Mayr, E; Diamond, J M


    Biogeographers have long been fascinated by the disjunct distributions of species stranded on mountaintops. This paper analyzes, for the montane bird populations of Northern Melanesian islands, how many such populations there are, why they are restricted to mountains, and how they dispersed to mountains. The number of populations increases with island elevation and with montane area, and decreases with lowland area, exemplifying the problem of continental species diversity. Most species with montane populations on some island(s) have sea-level populations on some other island(s). These altitudinal niche shifts can be variously related to interisland differences either in altitudinal distribution of area or else in competitive pressure in the lowlands or mountains. Restriction of Northern Melanesian bird populations to mountains is more often due to lowland competitors than to inability to survive under the physical conditions of the lowlands. Of four possible mechanisms for the origin of a montane population (referred to as jumping, land-bridge crossing, trickling, and push-pull shifts), only the first and last have been significant for Northern Melanesian birds.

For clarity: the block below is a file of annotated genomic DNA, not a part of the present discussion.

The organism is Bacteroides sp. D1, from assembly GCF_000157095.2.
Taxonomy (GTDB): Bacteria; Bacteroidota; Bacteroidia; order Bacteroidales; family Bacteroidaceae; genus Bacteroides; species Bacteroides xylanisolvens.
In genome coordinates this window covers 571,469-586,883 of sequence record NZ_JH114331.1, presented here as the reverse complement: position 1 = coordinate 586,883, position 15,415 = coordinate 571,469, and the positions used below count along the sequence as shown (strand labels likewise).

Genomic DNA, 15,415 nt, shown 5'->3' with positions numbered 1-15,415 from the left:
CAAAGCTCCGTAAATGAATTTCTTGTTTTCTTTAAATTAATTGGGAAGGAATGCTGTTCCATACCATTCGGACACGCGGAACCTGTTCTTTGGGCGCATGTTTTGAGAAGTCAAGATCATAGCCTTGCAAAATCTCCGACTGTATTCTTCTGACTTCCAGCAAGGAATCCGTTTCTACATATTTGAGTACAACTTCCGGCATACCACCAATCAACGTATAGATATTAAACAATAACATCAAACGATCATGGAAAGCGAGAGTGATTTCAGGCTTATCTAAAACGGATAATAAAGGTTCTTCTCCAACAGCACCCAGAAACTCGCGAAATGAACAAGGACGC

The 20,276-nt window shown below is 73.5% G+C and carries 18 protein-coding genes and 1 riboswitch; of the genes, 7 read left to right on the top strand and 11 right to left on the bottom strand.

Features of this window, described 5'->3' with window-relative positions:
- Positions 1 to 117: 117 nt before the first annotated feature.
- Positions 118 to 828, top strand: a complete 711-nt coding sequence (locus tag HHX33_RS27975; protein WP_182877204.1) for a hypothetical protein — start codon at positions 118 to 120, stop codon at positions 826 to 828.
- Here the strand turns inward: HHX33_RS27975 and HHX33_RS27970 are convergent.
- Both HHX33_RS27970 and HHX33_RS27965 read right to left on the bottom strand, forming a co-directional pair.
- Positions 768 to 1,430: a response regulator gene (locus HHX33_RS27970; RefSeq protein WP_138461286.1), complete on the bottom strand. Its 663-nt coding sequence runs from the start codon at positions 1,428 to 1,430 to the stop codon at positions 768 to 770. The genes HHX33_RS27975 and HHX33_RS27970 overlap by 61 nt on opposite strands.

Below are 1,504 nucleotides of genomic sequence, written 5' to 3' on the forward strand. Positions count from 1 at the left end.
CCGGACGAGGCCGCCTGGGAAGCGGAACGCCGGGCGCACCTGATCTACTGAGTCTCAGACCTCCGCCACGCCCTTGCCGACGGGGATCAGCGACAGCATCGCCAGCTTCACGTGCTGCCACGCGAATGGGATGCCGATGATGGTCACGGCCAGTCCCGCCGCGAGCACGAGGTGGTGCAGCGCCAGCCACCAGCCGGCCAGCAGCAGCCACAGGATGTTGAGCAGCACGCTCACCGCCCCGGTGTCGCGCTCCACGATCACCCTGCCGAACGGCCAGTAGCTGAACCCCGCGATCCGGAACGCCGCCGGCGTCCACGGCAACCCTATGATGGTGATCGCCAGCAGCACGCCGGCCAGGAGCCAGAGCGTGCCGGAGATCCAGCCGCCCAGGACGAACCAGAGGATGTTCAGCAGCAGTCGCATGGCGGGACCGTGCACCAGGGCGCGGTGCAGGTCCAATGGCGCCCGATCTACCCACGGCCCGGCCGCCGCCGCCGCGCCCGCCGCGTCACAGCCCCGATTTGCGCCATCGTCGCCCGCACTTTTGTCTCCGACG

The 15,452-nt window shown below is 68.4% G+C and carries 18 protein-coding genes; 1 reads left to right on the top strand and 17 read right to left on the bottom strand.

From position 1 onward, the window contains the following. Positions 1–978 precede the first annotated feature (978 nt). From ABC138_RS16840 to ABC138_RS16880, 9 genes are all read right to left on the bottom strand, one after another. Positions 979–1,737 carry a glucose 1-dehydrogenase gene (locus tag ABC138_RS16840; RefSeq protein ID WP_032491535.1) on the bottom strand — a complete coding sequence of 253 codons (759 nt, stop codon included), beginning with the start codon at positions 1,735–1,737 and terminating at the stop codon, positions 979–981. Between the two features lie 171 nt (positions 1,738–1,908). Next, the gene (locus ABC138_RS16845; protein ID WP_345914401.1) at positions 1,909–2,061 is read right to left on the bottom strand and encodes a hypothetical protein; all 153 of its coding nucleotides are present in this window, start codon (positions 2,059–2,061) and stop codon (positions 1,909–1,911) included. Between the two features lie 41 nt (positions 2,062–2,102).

10. Translocalisation over the Net: Digitalisation, Information Technology and Local Cultures in Melanesia (United States)

    Kupiainen, Jari


    In the Western Pacific, the People First Network project has since 2001 been building a growing network of rural email stations across the conflict-ridden Solomon Islands. These stations are based on robust technology and consist of solar panels, short-wave radios and compatible modems, laptop computers and printers to provide email communication…